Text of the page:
Deborah / Reply
  2. Avatar

    I have frozen shoulder for about 8 months now. I went to a doctor, but they didn’t even suggest I may have this condition. I had to google and find out myself, but unfortunately It was too late and my shoulder froze. I believe I am at the beginning of the thawing stage now, sudden jerking motion doesn’t cause excruciating pain anymore and I can sleep to some extent on my shoulder for an hour at least. What worries me is that I am starting to develop it in my other shoulder although I’m not sure if it isn’t just sore because I sleep on it a lot more than usual. I try to do exercises and stretches sometimes but they seem to aggravate the pain.

    Petry / Reply
  3. Avatar

    Great read. I have been trying to work out whether the exercises are helping or whether it is just a time thing. I don’t do the exercises regularly it has been close to year now & I can feel a little bit of improvement, I can now just tie up my hair again. it took a long time to get to a see a physio, I have only been at the physio for the last 2 months & now only seeing them once a month. My exercises are very inconsistent, I’ve never been good at self discipline for exercising! I can totally relate to Kirk comments in that painful stage of jerking your arm. The scary thing is I am starting to feel twinges in my other arm, so I think that is about to go as well. How long did it take for your shoulder to come right?

    Amber NZ

    Amber / Reply
    • Sarah Chapman

      Oh yes that pain when moving your arm suddenly. Flushing the loo was a tricky thing for me for a while! I do hope you won’t develop problems in the other shoulder… Hard to remember how long it took for mine to resolve but it was quicker than the 18 months I’d been told I might have to expect; maybe a year.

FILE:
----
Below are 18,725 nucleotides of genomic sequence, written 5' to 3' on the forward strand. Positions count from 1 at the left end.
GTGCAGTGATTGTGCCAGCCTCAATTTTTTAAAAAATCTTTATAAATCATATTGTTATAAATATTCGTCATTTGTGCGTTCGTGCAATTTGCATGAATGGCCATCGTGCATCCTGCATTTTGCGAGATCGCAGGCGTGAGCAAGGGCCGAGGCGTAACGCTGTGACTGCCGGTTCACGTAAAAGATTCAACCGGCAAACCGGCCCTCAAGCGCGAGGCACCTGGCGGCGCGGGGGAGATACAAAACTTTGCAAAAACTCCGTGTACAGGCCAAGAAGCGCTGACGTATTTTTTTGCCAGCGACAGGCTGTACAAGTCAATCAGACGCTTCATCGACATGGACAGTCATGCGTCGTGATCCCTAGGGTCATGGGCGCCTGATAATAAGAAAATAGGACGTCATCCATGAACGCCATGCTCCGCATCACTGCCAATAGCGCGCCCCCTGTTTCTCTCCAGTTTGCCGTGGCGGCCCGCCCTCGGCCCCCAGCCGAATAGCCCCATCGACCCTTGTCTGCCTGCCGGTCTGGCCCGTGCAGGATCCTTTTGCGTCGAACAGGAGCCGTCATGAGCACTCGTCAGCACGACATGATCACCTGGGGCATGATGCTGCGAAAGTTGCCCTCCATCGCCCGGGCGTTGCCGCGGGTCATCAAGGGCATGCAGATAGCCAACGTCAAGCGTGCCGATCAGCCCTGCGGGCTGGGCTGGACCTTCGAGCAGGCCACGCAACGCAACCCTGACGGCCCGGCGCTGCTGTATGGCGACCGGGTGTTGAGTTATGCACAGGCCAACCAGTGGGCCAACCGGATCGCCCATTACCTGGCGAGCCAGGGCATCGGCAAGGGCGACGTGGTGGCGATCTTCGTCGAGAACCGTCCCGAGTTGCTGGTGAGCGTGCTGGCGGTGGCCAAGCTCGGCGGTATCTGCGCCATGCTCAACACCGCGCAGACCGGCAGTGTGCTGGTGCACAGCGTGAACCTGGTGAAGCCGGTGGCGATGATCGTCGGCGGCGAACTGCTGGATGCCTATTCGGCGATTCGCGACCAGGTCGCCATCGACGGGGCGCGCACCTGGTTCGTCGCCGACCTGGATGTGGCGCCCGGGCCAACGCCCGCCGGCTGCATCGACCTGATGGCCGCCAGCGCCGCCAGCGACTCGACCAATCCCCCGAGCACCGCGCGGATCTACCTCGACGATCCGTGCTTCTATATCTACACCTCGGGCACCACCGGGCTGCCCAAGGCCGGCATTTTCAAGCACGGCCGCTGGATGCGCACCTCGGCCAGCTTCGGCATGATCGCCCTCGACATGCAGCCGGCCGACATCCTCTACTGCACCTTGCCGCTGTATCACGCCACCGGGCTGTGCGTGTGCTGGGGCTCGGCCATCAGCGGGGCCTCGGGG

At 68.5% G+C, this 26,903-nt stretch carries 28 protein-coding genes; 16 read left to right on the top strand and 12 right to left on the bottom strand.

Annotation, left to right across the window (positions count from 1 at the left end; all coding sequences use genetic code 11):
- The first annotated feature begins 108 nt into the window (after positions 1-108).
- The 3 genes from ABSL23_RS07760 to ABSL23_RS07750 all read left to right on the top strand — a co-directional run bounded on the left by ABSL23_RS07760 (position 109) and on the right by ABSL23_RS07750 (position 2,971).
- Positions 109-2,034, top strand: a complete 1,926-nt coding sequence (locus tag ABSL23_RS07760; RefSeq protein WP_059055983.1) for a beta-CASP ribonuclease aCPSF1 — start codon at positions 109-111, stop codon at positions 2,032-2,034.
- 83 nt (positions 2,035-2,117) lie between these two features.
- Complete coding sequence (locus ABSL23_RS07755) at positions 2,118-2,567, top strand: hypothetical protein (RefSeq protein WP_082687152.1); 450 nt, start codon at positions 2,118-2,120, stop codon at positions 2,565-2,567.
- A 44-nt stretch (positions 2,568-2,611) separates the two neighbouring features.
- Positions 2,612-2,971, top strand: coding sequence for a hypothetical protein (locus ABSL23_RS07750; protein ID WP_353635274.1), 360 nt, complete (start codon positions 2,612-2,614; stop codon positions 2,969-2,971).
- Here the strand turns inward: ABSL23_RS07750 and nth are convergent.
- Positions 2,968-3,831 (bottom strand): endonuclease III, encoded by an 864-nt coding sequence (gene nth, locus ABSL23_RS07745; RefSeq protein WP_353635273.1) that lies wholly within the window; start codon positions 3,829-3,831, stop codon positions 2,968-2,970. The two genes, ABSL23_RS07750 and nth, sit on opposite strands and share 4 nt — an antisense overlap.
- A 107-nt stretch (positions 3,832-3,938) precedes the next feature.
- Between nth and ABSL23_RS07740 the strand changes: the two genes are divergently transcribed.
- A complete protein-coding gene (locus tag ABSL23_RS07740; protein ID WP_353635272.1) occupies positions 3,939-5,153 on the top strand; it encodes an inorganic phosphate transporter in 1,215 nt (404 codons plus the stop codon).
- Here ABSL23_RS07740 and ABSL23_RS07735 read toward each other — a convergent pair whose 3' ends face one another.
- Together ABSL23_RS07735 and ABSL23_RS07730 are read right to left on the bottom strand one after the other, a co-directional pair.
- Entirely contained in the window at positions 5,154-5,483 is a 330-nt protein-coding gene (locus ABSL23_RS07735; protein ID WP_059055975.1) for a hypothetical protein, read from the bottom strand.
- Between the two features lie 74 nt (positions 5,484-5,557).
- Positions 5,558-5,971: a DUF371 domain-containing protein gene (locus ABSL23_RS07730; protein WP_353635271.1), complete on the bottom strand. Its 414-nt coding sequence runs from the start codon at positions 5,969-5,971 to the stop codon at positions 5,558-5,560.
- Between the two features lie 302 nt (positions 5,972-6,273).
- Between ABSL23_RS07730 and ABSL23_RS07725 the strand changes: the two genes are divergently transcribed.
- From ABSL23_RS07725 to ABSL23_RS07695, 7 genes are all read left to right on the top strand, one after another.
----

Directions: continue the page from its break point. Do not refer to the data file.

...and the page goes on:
Best wishes,
      Sarah Chapman

      Sarah Chapman / (in reply to Amber) Reply
    • Avatar

      A few years ago I developed a frozen shoulder on my right side. It resolved in less time than was predicted – I think it was two years overall from the very start to the finish, rather than the three I had expected. Then I started, like you say you are experiencing, getting twinges in my left arm and I am now in the first, painful stage of having another frozen shoulder. The zingers! I don’t honestly believe people actually understand how excruciating these are. All I can think of is to say in response to your post, is that, having already had it once, you’ll know what it is like (what you can expect, what you can and can’t do etc) AND that there is light at the end of the tunnel because it WILL eventually resolve. Hoping we both get through this with this in mind. x